French health workers risk suspension from today if they are not vaccinated against COVID-19.
President Emmanuel Macron announced in a speech earlier this summer that healthcare professionals and those who work with vulnerable people – including non-medical staff in nursing homes – should receive the vaccine.
He gave them until September 15 to protect themselves. The demand affects 2.7 people. Official figures released last week show that around 86% of those affected by the measures are fully vaccinated, suggesting many risk penalties.
During the same speech, Macron also announced the gradual deployment of a COVID pass – attesting that its holder had been vaccinated, tested negative or recently recovered from the disease – to visit cultural and leisure venues, bars and restaurants and major events as well as to the use of long-distance public transport. He also warned that non-prescribed COVID testing would no longer be free in the fall.
These measures were seen as an attempt to boost vaccination, which had run out of steam at the start of the summer.
One month after the announcement, Public Health France noted that an increase in the vaccination of health professionals had been observed in the previous weeks. Then, general practitioners (GPs) had the highest rate with 70.6% of them fully vaccinated while nursing assistants and junior doctors had the lowest with around 43%.
As September 7, around 84% of caregivers in nursing homes, hospices, hospitals and other facilities have received their full vaccination course, with the rate rising to 91.1% for independent health professionals such as general practitioners and physicians. nurses.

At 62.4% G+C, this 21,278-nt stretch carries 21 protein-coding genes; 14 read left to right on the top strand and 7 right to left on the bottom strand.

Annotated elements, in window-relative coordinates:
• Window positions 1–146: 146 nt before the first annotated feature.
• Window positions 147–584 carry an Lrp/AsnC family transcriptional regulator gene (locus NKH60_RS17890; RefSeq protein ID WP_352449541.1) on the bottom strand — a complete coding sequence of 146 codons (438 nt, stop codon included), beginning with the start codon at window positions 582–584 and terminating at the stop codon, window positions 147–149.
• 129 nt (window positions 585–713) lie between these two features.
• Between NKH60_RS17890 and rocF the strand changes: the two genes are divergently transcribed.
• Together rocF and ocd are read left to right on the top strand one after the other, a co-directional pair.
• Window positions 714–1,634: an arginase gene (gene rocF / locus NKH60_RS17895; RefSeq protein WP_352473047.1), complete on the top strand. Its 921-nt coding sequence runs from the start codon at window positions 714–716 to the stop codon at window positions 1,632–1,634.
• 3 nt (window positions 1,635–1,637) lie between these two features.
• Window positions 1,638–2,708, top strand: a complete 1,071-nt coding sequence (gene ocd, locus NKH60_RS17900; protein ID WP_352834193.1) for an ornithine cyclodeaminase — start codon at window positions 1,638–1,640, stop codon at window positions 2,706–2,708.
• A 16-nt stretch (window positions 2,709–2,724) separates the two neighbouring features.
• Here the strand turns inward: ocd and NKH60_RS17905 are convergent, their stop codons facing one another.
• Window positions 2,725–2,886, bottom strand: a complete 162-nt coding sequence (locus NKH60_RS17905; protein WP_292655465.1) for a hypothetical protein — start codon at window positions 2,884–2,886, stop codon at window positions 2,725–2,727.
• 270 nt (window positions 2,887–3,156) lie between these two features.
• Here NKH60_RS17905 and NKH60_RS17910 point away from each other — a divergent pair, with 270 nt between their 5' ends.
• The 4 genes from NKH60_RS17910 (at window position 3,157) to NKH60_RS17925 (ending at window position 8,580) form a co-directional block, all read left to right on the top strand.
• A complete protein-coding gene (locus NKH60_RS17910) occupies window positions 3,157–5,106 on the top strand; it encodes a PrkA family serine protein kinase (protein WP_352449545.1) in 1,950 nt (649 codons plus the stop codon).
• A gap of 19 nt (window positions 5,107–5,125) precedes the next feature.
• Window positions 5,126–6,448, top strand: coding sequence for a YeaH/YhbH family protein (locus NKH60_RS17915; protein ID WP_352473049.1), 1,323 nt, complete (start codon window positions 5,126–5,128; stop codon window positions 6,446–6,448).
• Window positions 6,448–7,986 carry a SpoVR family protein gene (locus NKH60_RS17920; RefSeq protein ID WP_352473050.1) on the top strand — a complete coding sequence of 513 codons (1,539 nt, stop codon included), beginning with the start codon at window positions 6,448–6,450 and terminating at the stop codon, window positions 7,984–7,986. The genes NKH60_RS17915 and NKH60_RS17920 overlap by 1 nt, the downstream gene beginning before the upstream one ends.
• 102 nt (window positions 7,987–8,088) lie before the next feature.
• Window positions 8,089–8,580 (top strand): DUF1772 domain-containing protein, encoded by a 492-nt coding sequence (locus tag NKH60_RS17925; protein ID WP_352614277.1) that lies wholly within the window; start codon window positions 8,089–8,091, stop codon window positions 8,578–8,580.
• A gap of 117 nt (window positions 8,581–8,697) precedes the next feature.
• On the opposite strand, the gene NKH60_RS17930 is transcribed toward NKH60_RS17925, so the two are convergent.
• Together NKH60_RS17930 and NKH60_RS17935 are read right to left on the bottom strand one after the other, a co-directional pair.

This suggests that thousands of healthcare workers have yet to be vaccinated and are at risk of losing their jobs.
Some healthcare workers have participated in weekly protests against the COVID health pass and compulsory vaccination.
“We are up against the wall. On September 15, some colleagues and I will be suspended without pay. The health system did not need that”, declared Corinne, a nurse for 30 years, during the demonstration of Saturday in Paris.
The demonstration in the French capital brought together around 120,000 people, according to official figures.
The CGT union warned of “a health catastrophe” if medical staff were no longer allowed to work. FO-Santé, another union, issued a similar warning, urging the government to extend the deadline and arguing that some establishments may be forced to shut down due to understaffing.
The government however remained steadfast, Prime Minister Jean Castex having stressed at the end of August: “We will not back down”.
The Minister of Health Olivier Véran for his part declared that “systematic checks” would be carried out.